CaribWorldNews, PORT-AU-PRINCE, Haiti, Weds. June 9, 2010: `Once I went into a shop to buy a toothbrush` says Eder Romeus, his expression intense, pained. `The woman waved me away when she saw my crutches. She thought I was a beggar.`
Such misunderstandings are common in the lives of handicapped people in Haiti, which has grown since the now famous January 12, 2010 earthquake that killed over 200,000 and left thousands more maimed for life.
The disabled face not only the physical obstacles that come with an almost complete lack of buildings with disabled facilities, but the mental barriers thrown up by society.
`It`s not uncommon for people like me to be thrown out of apartments and houses, because the landlords think we bring bad luck or are being punished by spirits for some misdeed` Romeus said.
He`s faced a lifetime of this kind of discrimination since losing the use of his legs to polio in early childhood. `Even my father, he brought me to the local docteur feuilles [traditional healer] to see if there was a bad spirit in me when I first got sick` he goes on. `When they realised that wasn`t it, they took me to the hospital, but not all families do that.`
Two years ago Romeus, a handsome 28-year-old Haitian with serious eyes, founded ACCENH (Action Commune pour l`Ecadrement des Handicapés], a community group that aims to help disabled people in his town, Jacmel, improve their lives. They have almost no funds, and most of their activity is carried out by Romeus himself, who tries to find jobs, lodging and training opportunities for the 70 people he supports. `It`s not easy, obviously. Training is particularly hard as training places, like trade schools or universities, don`t have any kind of facilities for disabled people,` he says. `In fact, there are no specially adapted cars, buildings or public transport services anywhere in Haiti. `I feel like a soldier every morning, planning the manoeuvres that will get me through the tasks I`ve got to do through the day.`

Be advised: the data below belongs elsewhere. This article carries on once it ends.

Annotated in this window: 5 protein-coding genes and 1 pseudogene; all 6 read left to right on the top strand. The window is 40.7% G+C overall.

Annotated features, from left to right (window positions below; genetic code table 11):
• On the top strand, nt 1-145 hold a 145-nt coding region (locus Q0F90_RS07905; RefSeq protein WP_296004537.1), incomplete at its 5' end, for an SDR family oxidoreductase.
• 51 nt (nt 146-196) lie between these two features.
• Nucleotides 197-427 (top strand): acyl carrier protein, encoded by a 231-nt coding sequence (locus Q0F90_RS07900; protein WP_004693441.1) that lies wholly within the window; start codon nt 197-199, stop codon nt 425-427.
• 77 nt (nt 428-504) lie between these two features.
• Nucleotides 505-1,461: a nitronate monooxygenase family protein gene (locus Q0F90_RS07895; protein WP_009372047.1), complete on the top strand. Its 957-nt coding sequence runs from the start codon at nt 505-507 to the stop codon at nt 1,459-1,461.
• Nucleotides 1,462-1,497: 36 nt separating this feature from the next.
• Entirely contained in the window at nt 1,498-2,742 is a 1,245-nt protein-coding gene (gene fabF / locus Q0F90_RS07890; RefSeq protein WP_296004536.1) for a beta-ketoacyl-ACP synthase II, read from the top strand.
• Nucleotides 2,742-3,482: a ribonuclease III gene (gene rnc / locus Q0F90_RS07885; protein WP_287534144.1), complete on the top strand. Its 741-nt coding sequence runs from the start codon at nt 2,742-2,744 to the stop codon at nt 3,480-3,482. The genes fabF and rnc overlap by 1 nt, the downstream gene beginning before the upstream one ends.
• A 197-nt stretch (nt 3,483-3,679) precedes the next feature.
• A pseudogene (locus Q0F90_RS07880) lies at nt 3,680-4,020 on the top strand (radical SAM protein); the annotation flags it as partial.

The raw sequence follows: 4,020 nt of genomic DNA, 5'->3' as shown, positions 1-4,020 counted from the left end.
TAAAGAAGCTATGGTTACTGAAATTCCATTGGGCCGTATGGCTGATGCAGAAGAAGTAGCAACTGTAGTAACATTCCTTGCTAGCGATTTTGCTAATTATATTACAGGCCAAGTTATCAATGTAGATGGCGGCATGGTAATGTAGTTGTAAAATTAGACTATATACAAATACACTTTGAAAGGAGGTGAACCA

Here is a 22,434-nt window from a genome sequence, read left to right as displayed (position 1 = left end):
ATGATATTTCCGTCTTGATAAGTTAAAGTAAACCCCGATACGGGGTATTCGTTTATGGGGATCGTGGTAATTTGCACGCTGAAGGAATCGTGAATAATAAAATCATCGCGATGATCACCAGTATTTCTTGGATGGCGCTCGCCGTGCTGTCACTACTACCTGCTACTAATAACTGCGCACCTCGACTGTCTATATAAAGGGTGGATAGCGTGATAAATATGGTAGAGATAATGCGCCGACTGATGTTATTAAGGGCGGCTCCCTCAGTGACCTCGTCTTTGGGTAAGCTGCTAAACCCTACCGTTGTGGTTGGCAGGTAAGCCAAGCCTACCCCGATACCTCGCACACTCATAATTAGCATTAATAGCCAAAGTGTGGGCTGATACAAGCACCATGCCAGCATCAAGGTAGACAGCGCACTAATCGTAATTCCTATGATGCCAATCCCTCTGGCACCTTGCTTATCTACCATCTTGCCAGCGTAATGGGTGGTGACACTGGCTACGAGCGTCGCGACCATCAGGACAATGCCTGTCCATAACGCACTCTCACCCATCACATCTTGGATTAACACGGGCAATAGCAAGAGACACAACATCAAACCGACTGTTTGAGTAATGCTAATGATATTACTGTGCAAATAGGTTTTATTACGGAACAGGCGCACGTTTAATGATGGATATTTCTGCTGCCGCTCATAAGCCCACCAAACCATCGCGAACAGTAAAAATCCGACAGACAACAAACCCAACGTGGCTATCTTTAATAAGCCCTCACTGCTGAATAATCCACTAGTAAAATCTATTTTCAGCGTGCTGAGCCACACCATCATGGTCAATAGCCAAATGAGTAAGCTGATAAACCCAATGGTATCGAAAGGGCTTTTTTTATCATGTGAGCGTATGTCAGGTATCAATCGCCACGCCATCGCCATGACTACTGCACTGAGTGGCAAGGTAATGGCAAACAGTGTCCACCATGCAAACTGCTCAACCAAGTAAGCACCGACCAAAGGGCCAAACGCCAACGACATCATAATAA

Another part of the association`s activities is to raise awareness about the situation of the disabled in Haitian society through performance and art. `We put on shows, sometimes,` said Romeus. `We want to emphasise our talents and abilities, not just our problems. I`m a painter, and any works I sell provide funds for our work.`
This year, Eder was chosen as a `hero` by an organisation called Sawa Global, which tries to provide a platform for community figures who are doing unrecognised work to help others. He hopes that his presence on the Sawa Global website will help him make connections with similar groups in other places, form partnerships and ultimately raise the funds he needs to open a training centre and shop to teach disabled people art skills and help them earn a living.
There are no reliable figures on the total number of disabled people in Haiti, but a study conducted 20 years ago put the number at 300,000. Ironically, the earthquake which struck Haiti in January this year might just prove to be a catalyst in the attitudes of Haitian society towards the handicapped.
The quake created an estimated 5,000 more disabled people, with prostheses now a common sight in the streets of Port-au-Prince and elsewhere. `People have realised that this could happen to anyone, rich or poor. Disabled people are no different to anyone else. It`s up to us now to start making things work better here for people with disabilities,` says Romeus. `So that`s something good, at least, can come out of something so bad.`